I hope we can all literally weather the attempts of cultural marxists to literally weather away the meaning of our words. They’re literally cleaving the meaning from the words, when we know they should literally cleave together. They’re using these tactics as a literal screen for their attempts to literally screen out any of us who know that words only have one meaning.

Unfortunately, this sort of fundamentalist thinking about words and symbols is not limited to Christians or the far right. In fact, it has become one of the core doctrines in a lot of liberal ‘social justice’ thought, and not just when it comes to red boot laces.

Cultural Property

To see this, let’s look at the term “cultural appropriation.” In its most common social justice usage, it’s come to mean theft (usually by white people) of indigenous, Black, or foreign spiritual or cultural forms. Having dreadlocks, native headdresses (like war bonnets), or calling yourself a shaman while also being white are all examples of its popular meaning, and in some cases eating ‘non-white’ food or becoming part of a ‘non-white’ religious tradition are also considered cultural appropriation.

The term cultural appropriation didn’t originally mean this, however, and only began to mean what it does now because of the explosion of internet social justice culture.

To uncover the original meaning, we need only to look at the word ‘appropriation.’ To appropriate something is literally to turn it into property somehow, and also to prevent others from using it. So, for example, when a government or a corporation takes common land or resources away from the public and makes it their own, they’ve appropriated it. Or when a museum takes indigenous cultural artifacts away from the people (including skeletons) and puts them in a museum, they’ve appropriated those cultural items.

Interestingly, when the term cultural appropriation was first used, it referred to something completely different: the way that poor and oppressed peoples took from the dominant culture in order to create vibrant subcultures. As Shuja Haidar explains:

It may come as some surprise on both sides of the battlefield, but the Left has not always understood “cultural appropriation” as a form of oppression. This connotation of the term has become ubiquitous in today’s social media-driven political climate. But when it first came into use, “cultural appropriation” denoted very nearly the opposite of its contemporary meaning.

The idea preceded the term, as a product of the Center for Contemporary Cultural Studies at the University of Birmingham. For thinkers like Stuart Hall, cultural appropriation described the way subcultures were created… But the precedents ran deeper. Indian food in England, Negro spirituals in America, bathhouses in 19th-century France — these were all contexts in which members of what we might now call “marginalized groups” used elements of a dominant culture in altered forms, generating their own communities that could hide in plain sight.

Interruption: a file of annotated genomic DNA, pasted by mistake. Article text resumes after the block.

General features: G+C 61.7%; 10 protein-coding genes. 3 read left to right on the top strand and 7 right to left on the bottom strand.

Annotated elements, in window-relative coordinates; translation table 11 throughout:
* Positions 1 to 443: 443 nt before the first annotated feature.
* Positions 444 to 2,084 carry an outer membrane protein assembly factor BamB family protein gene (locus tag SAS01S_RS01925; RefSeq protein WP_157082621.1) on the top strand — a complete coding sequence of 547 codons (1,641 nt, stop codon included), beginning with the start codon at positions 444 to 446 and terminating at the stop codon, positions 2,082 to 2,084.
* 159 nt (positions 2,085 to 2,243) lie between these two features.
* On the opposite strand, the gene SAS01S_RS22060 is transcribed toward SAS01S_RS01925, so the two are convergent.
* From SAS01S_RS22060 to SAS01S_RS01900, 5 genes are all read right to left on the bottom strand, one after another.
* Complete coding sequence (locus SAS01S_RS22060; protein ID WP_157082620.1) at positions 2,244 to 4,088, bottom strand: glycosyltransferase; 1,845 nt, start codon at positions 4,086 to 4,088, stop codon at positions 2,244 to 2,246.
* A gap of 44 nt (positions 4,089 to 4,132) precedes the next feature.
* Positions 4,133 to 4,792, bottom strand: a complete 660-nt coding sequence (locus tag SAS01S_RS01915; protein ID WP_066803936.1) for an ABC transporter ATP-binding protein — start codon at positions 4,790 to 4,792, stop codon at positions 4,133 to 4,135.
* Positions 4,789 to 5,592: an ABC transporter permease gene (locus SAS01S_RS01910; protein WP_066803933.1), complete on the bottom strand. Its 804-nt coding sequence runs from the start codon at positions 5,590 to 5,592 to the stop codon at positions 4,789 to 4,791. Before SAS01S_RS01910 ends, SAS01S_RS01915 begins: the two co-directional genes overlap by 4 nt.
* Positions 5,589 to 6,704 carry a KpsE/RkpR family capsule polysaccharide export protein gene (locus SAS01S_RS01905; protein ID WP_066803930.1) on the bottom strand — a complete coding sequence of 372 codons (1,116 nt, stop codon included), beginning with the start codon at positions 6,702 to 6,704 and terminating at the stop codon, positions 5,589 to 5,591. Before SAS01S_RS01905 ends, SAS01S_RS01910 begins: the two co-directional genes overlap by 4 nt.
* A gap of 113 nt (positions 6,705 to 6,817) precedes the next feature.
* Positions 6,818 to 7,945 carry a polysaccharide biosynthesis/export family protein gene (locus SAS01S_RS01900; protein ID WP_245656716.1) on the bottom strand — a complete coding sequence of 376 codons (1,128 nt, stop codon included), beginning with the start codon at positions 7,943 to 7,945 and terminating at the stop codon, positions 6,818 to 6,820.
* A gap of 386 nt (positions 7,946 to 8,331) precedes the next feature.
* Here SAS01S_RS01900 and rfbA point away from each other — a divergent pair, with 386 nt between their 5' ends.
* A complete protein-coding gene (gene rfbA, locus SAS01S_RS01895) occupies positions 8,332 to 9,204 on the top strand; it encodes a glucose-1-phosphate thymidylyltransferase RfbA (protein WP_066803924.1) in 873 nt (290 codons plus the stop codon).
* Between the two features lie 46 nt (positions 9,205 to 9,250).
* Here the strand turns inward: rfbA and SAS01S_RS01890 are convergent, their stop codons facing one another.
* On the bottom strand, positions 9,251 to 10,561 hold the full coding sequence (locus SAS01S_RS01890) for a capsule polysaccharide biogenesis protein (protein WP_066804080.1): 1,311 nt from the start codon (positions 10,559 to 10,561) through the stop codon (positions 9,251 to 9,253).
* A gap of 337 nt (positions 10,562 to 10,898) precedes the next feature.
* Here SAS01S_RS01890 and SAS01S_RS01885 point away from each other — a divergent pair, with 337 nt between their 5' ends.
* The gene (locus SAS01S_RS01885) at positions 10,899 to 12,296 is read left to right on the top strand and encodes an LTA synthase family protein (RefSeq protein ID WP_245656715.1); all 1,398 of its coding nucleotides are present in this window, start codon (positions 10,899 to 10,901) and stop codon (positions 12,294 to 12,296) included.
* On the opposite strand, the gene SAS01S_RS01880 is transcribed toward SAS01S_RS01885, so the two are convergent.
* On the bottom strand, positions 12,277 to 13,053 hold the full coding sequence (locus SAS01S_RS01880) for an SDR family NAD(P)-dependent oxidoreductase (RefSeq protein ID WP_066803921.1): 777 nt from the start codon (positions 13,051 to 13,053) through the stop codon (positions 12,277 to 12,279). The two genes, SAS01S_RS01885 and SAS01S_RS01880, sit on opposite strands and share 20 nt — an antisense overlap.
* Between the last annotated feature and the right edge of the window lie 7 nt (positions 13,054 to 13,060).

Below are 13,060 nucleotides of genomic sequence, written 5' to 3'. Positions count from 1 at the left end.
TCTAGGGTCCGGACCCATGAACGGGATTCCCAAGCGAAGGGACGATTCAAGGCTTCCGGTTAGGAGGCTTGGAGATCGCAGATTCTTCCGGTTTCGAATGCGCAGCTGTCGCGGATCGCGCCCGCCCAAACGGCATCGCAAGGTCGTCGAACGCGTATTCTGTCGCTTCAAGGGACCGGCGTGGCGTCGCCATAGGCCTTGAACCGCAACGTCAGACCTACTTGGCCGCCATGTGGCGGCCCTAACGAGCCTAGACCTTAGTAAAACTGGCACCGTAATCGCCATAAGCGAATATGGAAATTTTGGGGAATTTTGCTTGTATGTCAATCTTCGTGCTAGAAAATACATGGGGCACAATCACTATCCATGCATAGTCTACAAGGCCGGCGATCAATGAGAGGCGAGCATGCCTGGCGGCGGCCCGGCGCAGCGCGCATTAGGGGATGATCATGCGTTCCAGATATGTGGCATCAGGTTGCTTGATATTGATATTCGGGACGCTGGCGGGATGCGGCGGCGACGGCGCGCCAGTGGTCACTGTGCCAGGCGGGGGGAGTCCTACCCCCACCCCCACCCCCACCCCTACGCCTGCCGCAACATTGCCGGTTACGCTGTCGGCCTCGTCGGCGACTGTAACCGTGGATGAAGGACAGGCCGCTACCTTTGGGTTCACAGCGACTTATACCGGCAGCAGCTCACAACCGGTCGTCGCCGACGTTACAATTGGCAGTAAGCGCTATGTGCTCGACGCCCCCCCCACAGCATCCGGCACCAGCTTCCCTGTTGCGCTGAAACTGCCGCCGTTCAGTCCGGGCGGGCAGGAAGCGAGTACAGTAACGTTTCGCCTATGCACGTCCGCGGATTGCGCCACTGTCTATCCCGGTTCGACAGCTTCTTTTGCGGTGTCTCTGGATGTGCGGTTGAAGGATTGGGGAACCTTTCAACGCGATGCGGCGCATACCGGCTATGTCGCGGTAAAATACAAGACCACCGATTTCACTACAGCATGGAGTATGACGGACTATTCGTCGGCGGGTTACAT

Without understanding or even acknowledging the other meanings of cultural appropriation (and specifically the word appropriation), all the arguments about what is ‘appropriative’ become fundamentalist. Basically, a white person doing, saying, wearing, eating, or believing anything that could be said to have belonged to peoples and cultures who are not white is cultural appropriation.

This might be the dominant way of understanding cultural appropriation, but it isn’t the only way. The term itself contains the key to a larger concept, that of turning things into property. When a corporation sells native headdresses, dream catchers, or African-indigenous art, they have turned cultural and spiritual forms into products for profit. This is the very same thing the capitalists do to land and natural resources like water or trees. When a person tries to sell people spiritual teachings or services that aren’t actually sold by the cultures that came up with them, they’ve turned something available for free into something you must pay for.

Similarly, most people who use the term ‘cultural appropriation’ are likewise unfamiliar with the meaning of the word ‘appropriation’ outside of American social justice jargon. It’s a great shame, because just like the social justice activists who saw the Dr. Marten advertisement and screamed ‘racist,’ without knowing that appropriation has a much larger meaning they fall into fundamentalist thinking. They miss out on a crucial understanding of what the entire term meant when it was first employed, as well as lacking the knowledge to understand precisely what is happening in cultural appropriation.

When a cultural or spiritual form is appropriated, it is literally turned into property. A company that sells native head-dresses has turned a cultural tradition into a product that can be bought and sold. The war bonnet in its original cultural context was not something that was bought and sold–it was made for specific purposes, gifted by the community to someone. Appropriating it, then, is turning something that was never a product into a product to be sold for a capitalists’s benefit.

So when the term cultural appropriation is used to refer to people who are not of African descent who have dreadlocks, or people who are not of Indian descent who revere Hindu deities, the original meaning of cultural appropriation is completely lost. There is no property involved in those examples: no one actually owns gods or hairstyles, at least until the capitalists find a way to steal them and sell them back to us.

White Purity & Woke Nationalism